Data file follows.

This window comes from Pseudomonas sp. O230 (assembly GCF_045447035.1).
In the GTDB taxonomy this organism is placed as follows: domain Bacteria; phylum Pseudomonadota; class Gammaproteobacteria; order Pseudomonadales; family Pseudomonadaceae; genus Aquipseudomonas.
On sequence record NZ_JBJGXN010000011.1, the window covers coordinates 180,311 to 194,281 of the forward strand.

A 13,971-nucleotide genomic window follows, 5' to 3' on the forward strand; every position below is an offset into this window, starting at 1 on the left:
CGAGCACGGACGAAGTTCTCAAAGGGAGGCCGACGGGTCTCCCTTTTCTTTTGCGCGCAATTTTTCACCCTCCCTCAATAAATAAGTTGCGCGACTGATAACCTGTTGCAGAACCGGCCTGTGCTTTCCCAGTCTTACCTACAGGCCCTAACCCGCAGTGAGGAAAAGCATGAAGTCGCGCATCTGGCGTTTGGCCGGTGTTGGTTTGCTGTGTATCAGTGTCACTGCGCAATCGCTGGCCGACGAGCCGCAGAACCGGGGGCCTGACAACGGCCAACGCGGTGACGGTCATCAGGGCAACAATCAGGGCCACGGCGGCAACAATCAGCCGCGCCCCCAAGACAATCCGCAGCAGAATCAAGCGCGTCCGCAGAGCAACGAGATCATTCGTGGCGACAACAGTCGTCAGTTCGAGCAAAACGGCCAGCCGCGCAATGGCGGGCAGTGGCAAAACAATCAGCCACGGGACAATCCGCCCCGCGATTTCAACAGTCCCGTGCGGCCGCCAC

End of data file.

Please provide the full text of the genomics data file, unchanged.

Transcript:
This window comes from Pseudomonas sp. O230 (assembly GCF_045447035.1).
In the GTDB taxonomy this organism is placed as follows: domain Bacteria; phylum Pseudomonadota; class Gammaproteobacteria; order Pseudomonadales; family Pseudomonadaceae; genus Aquipseudomonas.
On sequence record NZ_JBJGXN010000011.1, the window covers coordinates 180,311 to 194,281 of the forward strand.

A 13,971-nucleotide genomic window follows, 5' to 3' on the forward strand; every position below is an offset into this window, starting at 1 on the left:
CGAGCACGGACGAAGTTCTCAAAGGGAGGCCGACGGGTCTCCCTTTTCTTTTGCGCGCAATTTTTCACCCTCCCTCAATAAATAAGTTGCGCGACTGATAACCTGTTGCAGAACCGGCCTGTGCTTTCCCAGTCTTACCTACAGGCCCTAACCCGCAGTGAGGAAAAGCATGAAGTCGCGCATCTGGCGTTTGGCCGGTGTTGGTTTGCTGTGTATCAGTGTCACTGCGCAATCGCTGGCCGACGAGCCGCAGAACCGGGGGCCTGACAACGGCCAACGCGGTGACGGTCATCAGGGCAACAATCAGGGCCACGGCGGCAACAATCAGCCGCGCCCCCAAGACAATCCGCAGCAGAATCAAGCGCGTCCGCAGAGCAACGAGATCATTCGTGGCGACAACAGTCGTCAGTTCGAGCAAAACGGCCAGCCGCGCAATGGCGGGCAGTGGCAAAACAATCAGCCACGGGACAATCCGCCCCGCGATTTCAACAGTCCCGTGCGGCCGCCAC